When the struggle is no longer interesting, any time the rewards aren’t fulfilling, question the game that you’re playing.
Every single day we wake up and play by a specific set of rules. We all know what will happen if we break those rules, and we know what we hope to achieve by adhering to them.
Oftentimes breaking the rules is either difficult or unwise. However stepping away from them in support of another set? Setting them aside, opting instead to play another game? It’s an option everyone has.
This is an option we’re encouraged to ignore, of course. Pop culture is filled with instances of people winning the game, and we celebrate all those who win in a impressive fashion. Tradition and common sense are pervaded with suggestions that storing our dice, putting away our pieces, and reaching for another box that contains a different board and set of instructions can be dangerous. Harmful. It is a foolhardy thing to do, we are told. Maybe you will end up playing a more difficult game. Perhaps the rewards for winning won’t be as attractive. Maybe you will be forever filled with regret that you simply didn’t stay the course and keep playing the first one, despite how intellectually listless this made you feel. Maybe it is a character flaw, this inability of yours to play boring games simply because that is the socially acceptable thing to do.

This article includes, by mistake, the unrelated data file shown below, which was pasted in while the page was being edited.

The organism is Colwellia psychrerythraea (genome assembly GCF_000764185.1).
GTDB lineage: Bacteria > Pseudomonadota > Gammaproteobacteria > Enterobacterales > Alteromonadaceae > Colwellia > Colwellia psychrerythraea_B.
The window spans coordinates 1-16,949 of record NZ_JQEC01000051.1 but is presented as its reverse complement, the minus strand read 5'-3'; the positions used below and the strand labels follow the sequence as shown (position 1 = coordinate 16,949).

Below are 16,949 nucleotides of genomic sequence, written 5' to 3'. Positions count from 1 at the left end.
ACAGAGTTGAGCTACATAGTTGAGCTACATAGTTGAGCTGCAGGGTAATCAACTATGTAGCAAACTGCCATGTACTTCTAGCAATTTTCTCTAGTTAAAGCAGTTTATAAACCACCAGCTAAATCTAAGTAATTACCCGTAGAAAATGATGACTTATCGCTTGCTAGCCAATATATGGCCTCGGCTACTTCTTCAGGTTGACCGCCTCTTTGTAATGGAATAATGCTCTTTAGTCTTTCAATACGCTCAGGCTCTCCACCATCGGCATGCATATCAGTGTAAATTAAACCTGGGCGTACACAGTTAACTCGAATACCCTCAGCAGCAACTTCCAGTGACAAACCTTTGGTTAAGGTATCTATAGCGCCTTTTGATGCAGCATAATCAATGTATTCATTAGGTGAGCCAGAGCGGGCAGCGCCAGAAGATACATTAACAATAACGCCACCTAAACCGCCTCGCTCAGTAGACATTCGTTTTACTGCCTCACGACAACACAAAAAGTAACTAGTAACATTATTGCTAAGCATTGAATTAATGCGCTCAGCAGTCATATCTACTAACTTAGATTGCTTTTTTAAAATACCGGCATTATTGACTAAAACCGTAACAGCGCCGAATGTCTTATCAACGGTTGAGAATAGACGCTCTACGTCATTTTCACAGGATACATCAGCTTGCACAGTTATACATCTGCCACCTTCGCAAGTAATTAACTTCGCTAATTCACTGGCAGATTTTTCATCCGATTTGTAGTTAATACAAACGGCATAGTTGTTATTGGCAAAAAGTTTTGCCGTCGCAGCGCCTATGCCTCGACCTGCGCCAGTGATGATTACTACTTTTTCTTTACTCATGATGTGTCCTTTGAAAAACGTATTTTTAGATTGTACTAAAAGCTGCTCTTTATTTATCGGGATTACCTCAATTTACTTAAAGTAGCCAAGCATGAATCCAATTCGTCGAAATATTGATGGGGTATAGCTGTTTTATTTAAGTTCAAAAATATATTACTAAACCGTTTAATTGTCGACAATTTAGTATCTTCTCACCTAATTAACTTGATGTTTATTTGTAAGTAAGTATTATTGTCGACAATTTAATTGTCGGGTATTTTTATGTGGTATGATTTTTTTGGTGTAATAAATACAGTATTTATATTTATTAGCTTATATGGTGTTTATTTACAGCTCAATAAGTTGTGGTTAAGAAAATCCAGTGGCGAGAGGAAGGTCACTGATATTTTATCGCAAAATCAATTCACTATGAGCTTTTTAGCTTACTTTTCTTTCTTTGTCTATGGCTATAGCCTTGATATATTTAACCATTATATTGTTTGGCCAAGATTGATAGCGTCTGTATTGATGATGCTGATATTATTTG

Deciding on one game over another is not a judgement upon the one you pull away from: it is a decision to find something which is not just potentially winnable, but in addition a joy to play from your personal standards.
It is an act predicated on the recognition that you simply don’t get another go around – should you spend your entire life with this set of rules, this reward system, this collection of dice and cards and little plastic pieces, then that’s and always would be the framework for everything you do.
Stepping outside of that world and into a new one – trying out a new basis for success, a new concept of failure, a new mechanism of achieving forward-movement, a brand new convention for interacting with other players – lets you experience a novel pace, state of play, as well as metric of success.
And perhaps you won’t enjoy that one, either. Perhaps you will work your way via dozens or 100s of games before you find one that aligns with your ambitions and strengths, your moral predilections and ideals.
But so what? So what if this takes you time to find your bearings?
So what if you continue playing new games, forever?
I would argue that it is a better sign of strength and ambition to be willing to set aside something that is not working in favor of someday finding something that does, than to stubbornly stick to what we know is unfulfilling, and likely always will be.
There is nothing wrong with playing games that are not instantly fulfilling, and there is a lot we can gain knowledge from such challenges. But it is essential to be able to step out of that game, away out of those rules, and look at where we’re sitting and also with whom. In order to consider how we are spending our time, as well as realize that there is an entire world of other games available to play, should we choose to pull them down out of the box.
To recognize we’ve a choice about – and responsibility for – the way we spend the limited amount of time we have got.